The 2009 Pittsburgh Pirates still have many questions regarding their lineup, but the signing of utility man Eric Hinske on January 30th helped in so many ways.  The Pirates organization, which is currently in the rebuilding stage, signed the 31-year old journeyman to a one-year deal, but I believe he will be much more valuable to them then they originally thought.

Yes I know, rebuilding in baseball usually means loading up their Double-A and Triple-A ball clubs so they will be ready in a couple of years, but signing Hinske may have been the move of the offseason for Pittsburgh (other than signing Nate McLouth through the 2012 season).  Eric is a very elusive athlete, even at 6-2, 225 pounds, but he can play the corner infield and outfield positions very well (1B, 3B, LF, RF).

Hinske's numbers haven't been quite up to par with his rookie season numbers in '02 with Toronto (24 HR's, 84 RBI's, .279 BA), but just last season with the American League champion Tampa Bay Rays, Hinske hit 20 HR's with 60 RBI's in just 133 games.  Of course he will need to get his average up quite a bit to be a regular in even the Pirates lineup (.247 BA last season; .254 career BA), but Hinske's numbers are great for a guy who will most likely be coming off the bench in the games he plays in, and he is probably the Pirates' designated pinch hitter.


Hinske was a commodity for the Rays come playoff time last season.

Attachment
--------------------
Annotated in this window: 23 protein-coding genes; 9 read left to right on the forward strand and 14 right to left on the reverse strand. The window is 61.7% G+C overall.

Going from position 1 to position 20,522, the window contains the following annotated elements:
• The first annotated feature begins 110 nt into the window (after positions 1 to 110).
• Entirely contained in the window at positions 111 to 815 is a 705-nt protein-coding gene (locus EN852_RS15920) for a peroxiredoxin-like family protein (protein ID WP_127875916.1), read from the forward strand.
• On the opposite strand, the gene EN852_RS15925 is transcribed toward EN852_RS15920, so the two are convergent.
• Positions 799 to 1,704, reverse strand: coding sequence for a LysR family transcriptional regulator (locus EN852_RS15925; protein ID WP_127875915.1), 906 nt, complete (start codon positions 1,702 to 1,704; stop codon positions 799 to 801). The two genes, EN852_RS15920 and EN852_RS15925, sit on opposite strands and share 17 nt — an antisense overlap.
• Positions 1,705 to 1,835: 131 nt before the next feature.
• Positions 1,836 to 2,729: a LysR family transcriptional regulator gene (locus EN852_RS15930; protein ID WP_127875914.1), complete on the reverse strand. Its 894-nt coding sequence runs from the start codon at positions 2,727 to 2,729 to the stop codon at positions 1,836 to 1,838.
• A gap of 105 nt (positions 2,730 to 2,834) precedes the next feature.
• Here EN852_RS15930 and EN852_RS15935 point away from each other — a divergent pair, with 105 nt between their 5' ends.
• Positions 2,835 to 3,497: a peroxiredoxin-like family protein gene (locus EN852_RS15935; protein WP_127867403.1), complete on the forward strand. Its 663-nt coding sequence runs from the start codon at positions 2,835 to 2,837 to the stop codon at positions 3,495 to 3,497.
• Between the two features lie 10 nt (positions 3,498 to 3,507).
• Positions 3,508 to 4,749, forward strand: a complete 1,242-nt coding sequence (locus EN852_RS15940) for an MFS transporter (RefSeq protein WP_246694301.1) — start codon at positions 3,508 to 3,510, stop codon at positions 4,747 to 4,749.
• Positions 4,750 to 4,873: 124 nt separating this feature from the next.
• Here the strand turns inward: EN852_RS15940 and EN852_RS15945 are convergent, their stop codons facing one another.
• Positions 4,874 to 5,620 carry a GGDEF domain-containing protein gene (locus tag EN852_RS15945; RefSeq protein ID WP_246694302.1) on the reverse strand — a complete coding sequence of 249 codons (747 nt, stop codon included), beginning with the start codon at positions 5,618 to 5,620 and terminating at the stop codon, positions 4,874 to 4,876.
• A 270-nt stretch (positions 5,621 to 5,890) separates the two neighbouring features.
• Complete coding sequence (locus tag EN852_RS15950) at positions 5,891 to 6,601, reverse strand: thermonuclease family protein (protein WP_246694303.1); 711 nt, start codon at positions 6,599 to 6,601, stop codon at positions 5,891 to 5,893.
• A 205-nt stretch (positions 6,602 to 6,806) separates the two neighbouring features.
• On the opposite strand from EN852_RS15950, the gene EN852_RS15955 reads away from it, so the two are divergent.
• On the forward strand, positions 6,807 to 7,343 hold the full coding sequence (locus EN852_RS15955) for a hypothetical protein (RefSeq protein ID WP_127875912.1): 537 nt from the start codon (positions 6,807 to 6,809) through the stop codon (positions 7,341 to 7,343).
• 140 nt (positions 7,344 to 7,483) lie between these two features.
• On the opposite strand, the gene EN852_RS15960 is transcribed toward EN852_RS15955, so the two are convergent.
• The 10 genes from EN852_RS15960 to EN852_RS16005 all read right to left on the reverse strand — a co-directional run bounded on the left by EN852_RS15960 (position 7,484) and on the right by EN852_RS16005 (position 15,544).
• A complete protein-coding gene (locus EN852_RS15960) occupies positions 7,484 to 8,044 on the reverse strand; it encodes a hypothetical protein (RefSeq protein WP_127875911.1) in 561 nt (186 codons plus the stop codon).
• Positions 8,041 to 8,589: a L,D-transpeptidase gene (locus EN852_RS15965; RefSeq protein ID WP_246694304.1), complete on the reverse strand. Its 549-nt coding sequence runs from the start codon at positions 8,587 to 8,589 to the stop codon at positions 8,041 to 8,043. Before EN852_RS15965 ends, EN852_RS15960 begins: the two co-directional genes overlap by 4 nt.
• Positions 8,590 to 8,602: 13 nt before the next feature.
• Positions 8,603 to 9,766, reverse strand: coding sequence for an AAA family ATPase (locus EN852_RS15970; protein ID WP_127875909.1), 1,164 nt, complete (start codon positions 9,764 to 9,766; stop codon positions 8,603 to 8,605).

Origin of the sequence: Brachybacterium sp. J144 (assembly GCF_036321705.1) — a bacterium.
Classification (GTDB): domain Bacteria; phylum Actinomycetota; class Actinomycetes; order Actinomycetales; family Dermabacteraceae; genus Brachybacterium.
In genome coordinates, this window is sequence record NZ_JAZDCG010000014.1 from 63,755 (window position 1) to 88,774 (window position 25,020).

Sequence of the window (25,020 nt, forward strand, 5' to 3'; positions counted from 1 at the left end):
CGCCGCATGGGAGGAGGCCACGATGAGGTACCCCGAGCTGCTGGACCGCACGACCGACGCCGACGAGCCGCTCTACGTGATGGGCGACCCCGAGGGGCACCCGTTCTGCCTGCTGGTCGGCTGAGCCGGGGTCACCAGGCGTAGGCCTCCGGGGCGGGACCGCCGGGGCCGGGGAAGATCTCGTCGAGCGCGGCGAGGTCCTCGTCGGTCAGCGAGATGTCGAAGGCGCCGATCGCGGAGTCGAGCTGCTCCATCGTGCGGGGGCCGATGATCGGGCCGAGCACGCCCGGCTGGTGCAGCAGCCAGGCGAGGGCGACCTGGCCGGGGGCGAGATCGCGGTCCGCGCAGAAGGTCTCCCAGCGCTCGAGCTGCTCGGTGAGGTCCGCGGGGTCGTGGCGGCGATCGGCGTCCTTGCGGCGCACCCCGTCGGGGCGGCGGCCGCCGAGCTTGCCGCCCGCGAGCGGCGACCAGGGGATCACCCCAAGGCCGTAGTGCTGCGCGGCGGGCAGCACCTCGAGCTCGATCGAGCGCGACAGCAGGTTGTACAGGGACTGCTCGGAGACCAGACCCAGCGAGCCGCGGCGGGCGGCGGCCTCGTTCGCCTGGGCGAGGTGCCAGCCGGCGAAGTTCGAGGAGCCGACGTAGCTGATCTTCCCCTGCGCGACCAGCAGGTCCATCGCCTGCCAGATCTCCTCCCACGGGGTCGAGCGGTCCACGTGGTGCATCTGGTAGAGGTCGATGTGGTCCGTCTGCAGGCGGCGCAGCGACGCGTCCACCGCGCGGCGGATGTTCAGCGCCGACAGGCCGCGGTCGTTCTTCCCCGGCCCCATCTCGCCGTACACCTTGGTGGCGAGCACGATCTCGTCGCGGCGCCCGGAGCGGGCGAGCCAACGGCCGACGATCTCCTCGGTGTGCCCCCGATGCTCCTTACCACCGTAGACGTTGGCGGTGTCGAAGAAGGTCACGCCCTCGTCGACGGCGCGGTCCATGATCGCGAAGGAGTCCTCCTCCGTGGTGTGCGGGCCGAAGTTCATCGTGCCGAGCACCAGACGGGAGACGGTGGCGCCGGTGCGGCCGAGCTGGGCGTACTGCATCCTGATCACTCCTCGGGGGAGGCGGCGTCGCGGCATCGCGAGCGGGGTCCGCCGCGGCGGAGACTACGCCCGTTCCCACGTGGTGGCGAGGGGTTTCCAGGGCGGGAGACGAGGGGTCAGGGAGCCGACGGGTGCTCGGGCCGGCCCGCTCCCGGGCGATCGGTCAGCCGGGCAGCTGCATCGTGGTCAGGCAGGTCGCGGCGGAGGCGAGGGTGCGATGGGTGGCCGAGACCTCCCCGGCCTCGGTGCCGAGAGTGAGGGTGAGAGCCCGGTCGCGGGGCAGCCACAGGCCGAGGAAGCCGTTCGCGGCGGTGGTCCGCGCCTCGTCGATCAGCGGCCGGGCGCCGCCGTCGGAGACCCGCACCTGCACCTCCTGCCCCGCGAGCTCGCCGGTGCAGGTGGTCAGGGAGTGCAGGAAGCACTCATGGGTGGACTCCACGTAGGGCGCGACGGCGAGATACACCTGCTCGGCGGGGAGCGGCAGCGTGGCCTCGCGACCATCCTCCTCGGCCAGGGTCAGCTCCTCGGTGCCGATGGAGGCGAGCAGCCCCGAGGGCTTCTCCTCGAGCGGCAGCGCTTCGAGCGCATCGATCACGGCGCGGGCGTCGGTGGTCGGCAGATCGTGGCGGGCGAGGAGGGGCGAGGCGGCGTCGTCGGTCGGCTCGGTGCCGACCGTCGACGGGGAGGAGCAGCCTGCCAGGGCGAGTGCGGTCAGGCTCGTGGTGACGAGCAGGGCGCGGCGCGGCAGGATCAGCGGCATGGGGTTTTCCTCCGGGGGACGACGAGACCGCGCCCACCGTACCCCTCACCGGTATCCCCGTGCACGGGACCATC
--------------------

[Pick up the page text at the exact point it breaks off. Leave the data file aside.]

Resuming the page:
I have already shown you the guy can hit (even though he is a hit or miss most of the time, nothing in between), now how about some proof of the rest of the aspects of fundamentals of baseball.  In each of his first four seasons on the major league level Hinske has struck out 100+ times, but since then (2005; his last full season with the Blue Jays) he has struck out a total of 221 times (average of 73.6 a season).  You could argue that it's a result of him seeing less playing time, but in 2,062 at bats from '02-'05 Hinske struck out once every 4.36 at bats, but since then he has struck out once every 3.8 at bats ('06-'08).

Hinske brings a good glove to the table as well, and for a team like Pittsburgh, that's vital.  Hinske is most experienced at third base, and that just happens to be the position the Pirates need him most.  He is likely to be the starter a lot of days, especially if Pittsburgh catches the injury bug early on--which is likely in today's game, unfortunately.  Hinske currently has a lifetime .953 fielding percentage at the hot corner and a .992 fielding percentage at first base, where he could also see significant playing time.

What the Pirates will need him to do the most of is get on base, which just happens to be one of his biggest weaknesses.  Hinske has the ability to move on the basepaths, once he gets on--he has stolen 10+ bases in four of his seven seasons.  But he doesn't quite draw the amount of walks most teams have expected from him, and his career on-base percentage currently stands at .335 (career-high being .365 in his rookie season with Toronto).

Altogether, I believe Hinske has a good chance at repeating his rookie season numbers this season, coming off the bench for the Pirates.  Again, Hinske may have been the biggest move of the offseason for this franchise.  I will be coming out with a 2009 Pittsburgh Pirates Preview sometime in the next couple of weeks, and I am certainly looking forward to this baseball season.

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